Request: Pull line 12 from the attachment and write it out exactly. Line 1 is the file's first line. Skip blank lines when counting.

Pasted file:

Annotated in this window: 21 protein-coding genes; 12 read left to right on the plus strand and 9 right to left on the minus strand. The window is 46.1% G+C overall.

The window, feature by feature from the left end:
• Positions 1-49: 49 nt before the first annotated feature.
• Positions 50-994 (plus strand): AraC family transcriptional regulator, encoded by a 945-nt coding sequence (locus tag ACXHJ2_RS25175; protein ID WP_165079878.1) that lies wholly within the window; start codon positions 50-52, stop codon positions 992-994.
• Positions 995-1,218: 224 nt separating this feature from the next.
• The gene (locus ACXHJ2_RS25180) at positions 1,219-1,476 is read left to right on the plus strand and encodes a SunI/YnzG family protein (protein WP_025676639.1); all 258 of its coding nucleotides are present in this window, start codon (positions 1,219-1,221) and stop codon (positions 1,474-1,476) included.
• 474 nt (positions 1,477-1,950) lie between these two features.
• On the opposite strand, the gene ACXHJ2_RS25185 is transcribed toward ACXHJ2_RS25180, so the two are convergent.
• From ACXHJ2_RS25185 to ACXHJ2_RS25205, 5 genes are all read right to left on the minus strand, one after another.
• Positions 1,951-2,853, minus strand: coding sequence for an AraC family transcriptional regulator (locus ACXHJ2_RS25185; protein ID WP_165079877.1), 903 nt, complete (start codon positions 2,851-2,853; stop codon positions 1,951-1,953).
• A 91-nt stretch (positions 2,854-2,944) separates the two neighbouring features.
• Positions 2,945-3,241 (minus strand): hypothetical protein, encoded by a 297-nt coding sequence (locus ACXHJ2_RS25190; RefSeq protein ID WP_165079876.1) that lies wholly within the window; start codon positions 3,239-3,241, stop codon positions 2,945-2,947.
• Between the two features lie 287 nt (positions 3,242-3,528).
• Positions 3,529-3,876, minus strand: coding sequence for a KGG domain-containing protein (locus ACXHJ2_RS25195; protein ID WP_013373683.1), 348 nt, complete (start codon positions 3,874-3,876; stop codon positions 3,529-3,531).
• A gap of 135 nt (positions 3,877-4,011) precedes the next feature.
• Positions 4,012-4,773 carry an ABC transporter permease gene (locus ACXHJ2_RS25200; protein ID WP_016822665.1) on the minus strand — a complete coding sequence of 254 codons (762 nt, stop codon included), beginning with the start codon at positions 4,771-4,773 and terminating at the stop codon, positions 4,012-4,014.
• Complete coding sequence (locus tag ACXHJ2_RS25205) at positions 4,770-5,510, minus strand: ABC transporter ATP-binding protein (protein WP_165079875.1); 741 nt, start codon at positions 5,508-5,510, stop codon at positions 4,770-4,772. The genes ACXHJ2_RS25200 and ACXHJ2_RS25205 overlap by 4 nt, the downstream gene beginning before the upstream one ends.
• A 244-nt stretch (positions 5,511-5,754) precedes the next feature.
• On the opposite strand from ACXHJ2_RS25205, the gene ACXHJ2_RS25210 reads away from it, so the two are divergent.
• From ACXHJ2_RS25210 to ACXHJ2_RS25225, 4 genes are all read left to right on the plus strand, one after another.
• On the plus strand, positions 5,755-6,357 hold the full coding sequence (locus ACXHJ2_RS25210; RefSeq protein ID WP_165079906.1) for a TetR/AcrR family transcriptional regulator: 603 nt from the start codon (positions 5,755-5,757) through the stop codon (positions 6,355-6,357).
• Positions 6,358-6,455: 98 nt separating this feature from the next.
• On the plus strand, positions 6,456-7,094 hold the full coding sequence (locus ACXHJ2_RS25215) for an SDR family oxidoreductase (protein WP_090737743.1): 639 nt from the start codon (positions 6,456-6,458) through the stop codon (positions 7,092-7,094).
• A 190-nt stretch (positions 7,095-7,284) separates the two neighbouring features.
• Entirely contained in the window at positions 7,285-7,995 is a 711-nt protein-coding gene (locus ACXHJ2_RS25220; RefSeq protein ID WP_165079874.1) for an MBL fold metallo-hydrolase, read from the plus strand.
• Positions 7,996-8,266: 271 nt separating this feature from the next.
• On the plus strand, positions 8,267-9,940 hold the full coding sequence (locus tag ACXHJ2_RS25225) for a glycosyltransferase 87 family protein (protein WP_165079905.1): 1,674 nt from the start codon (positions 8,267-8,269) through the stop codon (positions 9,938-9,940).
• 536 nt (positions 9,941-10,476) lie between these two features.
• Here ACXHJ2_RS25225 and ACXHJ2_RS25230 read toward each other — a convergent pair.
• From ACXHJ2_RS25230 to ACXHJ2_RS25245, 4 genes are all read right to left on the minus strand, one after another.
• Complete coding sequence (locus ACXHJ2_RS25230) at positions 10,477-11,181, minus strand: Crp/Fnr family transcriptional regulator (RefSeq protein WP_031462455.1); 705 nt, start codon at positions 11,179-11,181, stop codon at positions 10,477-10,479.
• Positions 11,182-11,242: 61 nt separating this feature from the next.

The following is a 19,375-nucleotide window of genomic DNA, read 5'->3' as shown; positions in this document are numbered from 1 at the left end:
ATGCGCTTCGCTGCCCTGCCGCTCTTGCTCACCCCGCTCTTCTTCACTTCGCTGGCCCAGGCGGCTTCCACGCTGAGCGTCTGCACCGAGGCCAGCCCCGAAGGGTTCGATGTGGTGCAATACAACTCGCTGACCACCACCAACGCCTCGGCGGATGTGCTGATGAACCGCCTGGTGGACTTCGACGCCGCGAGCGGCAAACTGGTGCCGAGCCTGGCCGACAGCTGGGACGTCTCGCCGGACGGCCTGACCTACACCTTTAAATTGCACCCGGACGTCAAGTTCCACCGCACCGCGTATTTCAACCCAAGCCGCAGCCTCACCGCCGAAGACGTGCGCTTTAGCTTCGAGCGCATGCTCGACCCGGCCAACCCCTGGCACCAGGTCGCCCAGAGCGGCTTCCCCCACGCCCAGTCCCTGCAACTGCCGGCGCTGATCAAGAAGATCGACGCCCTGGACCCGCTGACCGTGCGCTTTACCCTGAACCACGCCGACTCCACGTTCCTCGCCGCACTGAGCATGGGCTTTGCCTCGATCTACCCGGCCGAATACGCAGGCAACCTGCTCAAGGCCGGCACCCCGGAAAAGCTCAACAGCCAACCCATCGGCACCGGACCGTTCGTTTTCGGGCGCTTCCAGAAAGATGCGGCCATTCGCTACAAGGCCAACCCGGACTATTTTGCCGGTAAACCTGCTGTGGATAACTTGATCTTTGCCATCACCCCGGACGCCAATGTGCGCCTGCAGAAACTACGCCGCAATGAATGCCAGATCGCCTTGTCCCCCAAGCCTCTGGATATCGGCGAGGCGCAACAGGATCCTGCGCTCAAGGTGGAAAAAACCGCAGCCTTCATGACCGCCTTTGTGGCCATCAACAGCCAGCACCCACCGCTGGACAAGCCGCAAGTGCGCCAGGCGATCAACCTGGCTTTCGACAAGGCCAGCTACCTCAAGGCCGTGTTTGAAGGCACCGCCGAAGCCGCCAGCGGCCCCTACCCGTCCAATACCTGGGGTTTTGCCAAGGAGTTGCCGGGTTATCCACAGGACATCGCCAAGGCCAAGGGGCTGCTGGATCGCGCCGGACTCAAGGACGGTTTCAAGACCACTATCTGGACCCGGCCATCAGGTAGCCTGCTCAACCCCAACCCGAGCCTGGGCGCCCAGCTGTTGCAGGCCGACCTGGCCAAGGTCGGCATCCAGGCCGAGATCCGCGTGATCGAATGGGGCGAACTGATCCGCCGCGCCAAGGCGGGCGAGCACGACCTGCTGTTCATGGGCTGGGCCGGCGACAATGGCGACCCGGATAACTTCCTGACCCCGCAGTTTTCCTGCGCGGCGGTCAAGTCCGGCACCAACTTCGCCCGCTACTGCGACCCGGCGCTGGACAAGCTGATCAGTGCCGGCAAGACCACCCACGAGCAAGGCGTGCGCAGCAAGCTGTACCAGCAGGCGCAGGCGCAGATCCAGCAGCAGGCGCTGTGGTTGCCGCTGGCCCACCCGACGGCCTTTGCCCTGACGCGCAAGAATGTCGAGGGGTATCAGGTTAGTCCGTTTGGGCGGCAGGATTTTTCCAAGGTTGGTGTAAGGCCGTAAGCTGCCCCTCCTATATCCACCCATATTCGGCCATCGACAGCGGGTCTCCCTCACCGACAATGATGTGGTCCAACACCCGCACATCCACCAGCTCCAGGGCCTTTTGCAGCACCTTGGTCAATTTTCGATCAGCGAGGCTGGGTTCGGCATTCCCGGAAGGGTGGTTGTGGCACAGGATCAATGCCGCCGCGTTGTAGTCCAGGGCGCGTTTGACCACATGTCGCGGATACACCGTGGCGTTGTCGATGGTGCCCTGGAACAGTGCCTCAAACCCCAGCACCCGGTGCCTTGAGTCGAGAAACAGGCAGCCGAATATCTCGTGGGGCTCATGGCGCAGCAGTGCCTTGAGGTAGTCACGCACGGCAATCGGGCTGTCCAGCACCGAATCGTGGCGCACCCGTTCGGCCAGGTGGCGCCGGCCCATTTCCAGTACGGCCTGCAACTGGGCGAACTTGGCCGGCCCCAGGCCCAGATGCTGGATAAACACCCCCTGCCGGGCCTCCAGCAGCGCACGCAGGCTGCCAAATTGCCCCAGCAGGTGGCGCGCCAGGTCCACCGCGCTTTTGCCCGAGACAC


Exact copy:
• Positions 2,945-3,241 (minus strand): hypothetical protein, encoded by a 297-nt coding sequence (locus ACXHJ2_RS25190; RefSeq protein ID WP_165079876.1) that lies wholly within the window; start codon positions 3,239-3,241, stop codon positions 2,945-2,947.